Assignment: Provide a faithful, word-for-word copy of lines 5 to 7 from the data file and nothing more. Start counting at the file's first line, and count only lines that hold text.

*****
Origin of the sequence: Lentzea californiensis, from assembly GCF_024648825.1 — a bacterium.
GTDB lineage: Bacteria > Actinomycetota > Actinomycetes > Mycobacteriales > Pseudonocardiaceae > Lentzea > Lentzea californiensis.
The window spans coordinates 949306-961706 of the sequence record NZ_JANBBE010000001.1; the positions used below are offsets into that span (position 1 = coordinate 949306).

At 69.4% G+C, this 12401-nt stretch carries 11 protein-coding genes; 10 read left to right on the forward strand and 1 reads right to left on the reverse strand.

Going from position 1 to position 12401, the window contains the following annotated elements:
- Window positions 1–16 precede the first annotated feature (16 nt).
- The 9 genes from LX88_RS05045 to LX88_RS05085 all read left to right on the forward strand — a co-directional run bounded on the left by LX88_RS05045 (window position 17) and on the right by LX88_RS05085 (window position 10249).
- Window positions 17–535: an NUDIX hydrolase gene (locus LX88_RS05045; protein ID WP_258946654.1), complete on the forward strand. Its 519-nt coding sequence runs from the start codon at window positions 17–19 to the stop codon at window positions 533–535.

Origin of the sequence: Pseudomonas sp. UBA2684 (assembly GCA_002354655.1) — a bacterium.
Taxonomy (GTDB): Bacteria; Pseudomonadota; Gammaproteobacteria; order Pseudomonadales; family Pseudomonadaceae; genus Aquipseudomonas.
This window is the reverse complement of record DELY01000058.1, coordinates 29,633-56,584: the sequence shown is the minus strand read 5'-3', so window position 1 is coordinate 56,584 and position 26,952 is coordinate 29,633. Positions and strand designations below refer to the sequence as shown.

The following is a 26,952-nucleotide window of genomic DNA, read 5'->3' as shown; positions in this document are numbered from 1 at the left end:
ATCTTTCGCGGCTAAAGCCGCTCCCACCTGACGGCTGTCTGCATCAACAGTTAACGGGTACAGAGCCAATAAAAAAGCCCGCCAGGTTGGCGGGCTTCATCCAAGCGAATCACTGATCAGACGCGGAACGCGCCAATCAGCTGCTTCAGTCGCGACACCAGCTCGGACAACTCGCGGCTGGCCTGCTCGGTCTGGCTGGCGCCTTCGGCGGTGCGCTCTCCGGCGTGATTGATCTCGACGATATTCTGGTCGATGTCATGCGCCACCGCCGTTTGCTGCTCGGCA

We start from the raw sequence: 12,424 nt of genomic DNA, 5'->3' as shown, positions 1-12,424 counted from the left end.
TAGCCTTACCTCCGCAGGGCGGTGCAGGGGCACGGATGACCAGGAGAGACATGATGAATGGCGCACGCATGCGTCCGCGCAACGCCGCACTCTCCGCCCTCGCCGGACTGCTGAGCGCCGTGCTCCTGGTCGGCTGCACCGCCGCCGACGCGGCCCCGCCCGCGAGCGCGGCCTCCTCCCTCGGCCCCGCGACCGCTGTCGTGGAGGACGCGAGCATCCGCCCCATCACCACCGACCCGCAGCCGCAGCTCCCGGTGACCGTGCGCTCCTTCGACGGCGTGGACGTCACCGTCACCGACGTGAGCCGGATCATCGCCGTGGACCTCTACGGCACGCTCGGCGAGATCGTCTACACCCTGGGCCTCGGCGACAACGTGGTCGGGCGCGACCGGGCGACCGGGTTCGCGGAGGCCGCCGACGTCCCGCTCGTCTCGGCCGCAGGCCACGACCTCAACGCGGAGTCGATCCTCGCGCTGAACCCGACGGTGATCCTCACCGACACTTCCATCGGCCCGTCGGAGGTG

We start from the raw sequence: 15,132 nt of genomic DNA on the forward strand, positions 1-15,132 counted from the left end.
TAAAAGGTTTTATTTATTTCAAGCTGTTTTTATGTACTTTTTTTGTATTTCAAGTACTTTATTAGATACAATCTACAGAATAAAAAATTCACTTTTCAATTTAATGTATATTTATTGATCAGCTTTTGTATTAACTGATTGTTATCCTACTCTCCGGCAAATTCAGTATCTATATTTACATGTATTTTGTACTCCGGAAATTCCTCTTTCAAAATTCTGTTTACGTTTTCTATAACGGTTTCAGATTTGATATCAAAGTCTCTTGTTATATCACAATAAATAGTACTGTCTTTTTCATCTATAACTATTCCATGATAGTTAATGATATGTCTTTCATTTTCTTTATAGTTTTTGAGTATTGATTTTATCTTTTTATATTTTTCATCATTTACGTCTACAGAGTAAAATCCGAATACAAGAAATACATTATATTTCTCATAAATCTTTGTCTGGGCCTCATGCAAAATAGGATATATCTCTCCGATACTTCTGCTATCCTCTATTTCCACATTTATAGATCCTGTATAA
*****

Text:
Going from position 1 to position 12401, the window contains the following annotated elements:
- Window positions 1–16 precede the first annotated feature (16 nt).
- The 9 genes from LX88_RS05045 to LX88_RS05085 all read left to right on the forward strand — a co-directional run bounded on the left by LX88_RS05045 (window position 17) and on the right by LX88_RS05085 (window position 10249).